This proposal was submitted in response to EHR Core Research (ECR) program announcement NSF 19-508. The ECR program of fundamental research in STEM education provides funding in critical research areas that are essential, broad and enduring. EHR seeks proposals that will help synthesize, build and/or expand research foundations in the following focal areas: STEM learning, STEM learning environments, STEM workforce development, and broadening participation in STEM. The ECR program is distinguished by its emphasis on the accumulation of robust evidence to inform efforts to (a) understand, (b) build theory to explain, and (c) suggest interventions (and innovations) to address persistent challenges in STEM interest, education, learning, and participation.

This EHR Core Research project investigates the use of natural language processing (NLP) to automatically identify characteristics of assessment items and explore their utility for analyzing patterns of student performance. The project investigates three central categories of assessment items: cognitive, linguistic, and context; and evaluates how they influence students' test performance. This research will contribute to the science of test-item development in secondary science education by addressing the lack of systematic research in constructing contextualized items to assess students' conceptual understanding.

This interdisciplinary research project will strengthen the theoretical and empirical basis for item development that accounts for cognitive, contextual and linguistic needs and helps improve assessment tools and methods for measuring valuable constructs in science learning. The investigators will address four research objectives: (1) define and operationalize the targeted dimensions of science assessment items based on literature reviews, cognitive interviews, and inter-coder reliability study; (2) develop and empirically test machine learning algorithms that can be used to automatically profile a large and diverse set of items; (3) provide evidence about the possible main and interaction effects of item characteristics on item parameters and differential patterns of student performance at grades 7 and 8; and (4) for variables with significant effects, develop interpretable variants of the automatic algorithms that provide guidance for improving assessment items. Project outcomes will include: i) development of a parameterized model that contributes to the understanding of how assessment items vary along cognitive, context, and linguistic dimensions by leveraging machine learning to incorporate large scale data analysis; ii) publicly available software tools for profiling contextualized assessment items, together with a catalog of items that have been profiled; iii) empirical evidence about the effectiveness of the automatic approaches for profiling items that align with the vision of the Next Generation Science Standards Framework for K-12 Science Education; and iv) a monograph describing the approach and procedures required to develop and evaluate contextualized items for content review, analysis of cognitive demands, and alignment to standards.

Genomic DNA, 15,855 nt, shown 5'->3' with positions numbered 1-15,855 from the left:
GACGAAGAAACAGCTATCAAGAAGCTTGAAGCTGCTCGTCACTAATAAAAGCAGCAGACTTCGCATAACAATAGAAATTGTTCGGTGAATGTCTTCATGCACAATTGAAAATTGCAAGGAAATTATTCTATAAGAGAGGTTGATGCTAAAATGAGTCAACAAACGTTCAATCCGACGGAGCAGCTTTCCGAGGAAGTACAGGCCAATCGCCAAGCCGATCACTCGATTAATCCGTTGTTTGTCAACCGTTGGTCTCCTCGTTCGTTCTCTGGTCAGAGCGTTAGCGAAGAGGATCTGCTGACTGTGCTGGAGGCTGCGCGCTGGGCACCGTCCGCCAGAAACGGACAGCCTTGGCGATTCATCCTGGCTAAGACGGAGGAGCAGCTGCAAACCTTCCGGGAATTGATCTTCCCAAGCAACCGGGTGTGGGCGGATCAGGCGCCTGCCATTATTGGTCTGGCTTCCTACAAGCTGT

This award reflects NSF's statutory mission and has been deemed worthy of support through evaluation using the Foundation's intellectual merit and broader impacts review criteria.

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University of Washington
United States
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